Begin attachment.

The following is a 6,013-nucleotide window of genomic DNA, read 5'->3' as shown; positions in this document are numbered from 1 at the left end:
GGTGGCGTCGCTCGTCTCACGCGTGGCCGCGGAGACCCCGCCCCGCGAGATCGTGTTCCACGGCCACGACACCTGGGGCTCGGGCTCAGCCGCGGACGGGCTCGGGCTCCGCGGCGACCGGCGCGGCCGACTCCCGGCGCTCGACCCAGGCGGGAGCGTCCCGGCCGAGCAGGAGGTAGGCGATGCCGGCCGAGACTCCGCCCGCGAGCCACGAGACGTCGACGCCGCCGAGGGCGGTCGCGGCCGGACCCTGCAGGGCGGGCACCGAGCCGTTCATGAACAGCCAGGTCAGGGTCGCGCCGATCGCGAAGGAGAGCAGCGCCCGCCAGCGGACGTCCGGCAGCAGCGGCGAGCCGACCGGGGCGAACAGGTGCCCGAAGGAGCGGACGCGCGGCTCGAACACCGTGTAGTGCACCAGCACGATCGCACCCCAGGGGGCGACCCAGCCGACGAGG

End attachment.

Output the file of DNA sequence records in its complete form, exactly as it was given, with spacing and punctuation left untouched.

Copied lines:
The following is a 6,013-nucleotide window of genomic DNA, read 5'->3' as shown; positions in this document are numbered from 1 at the left end:
GGTGGCGTCGCTCGTCTCACGCGTGGCCGCGGAGACCCCGCCCCGCGAGATCGTGTTCCACGGCCACGACACCTGGGGCTCGGGCTCAGCCGCGGACGGGCTCGGGCTCCGCGGCGACCGGCGCGGCCGACTCCCGGCGCTCGACCCAGGCGGGAGCGTCCCGGCCGAGCAGGAGGTAGGCGATGCCGGCCGAGACTCCGCCCGCGAGCCACGAGACGTCGACGCCGCCGAGGGCGGTCGCGGCCGGACCCTGCAGGGCGGGCACCGAGCCGTTCATGAACAGCCAGGTCAGGGTCGCGCCGATCGCGAAGGAGAGCAGCGCCCGCCAGCGGACGTCCGGCAGCAGCGGCGAGCCGACCGGGGCGAACAGGTGCCCGAAGGAGCGGACGCGCGGCTCGAACACCGTGTAGTGCACCAGCACGATCGCACCCCAGGGGGCGACCCAGCCGACGAGG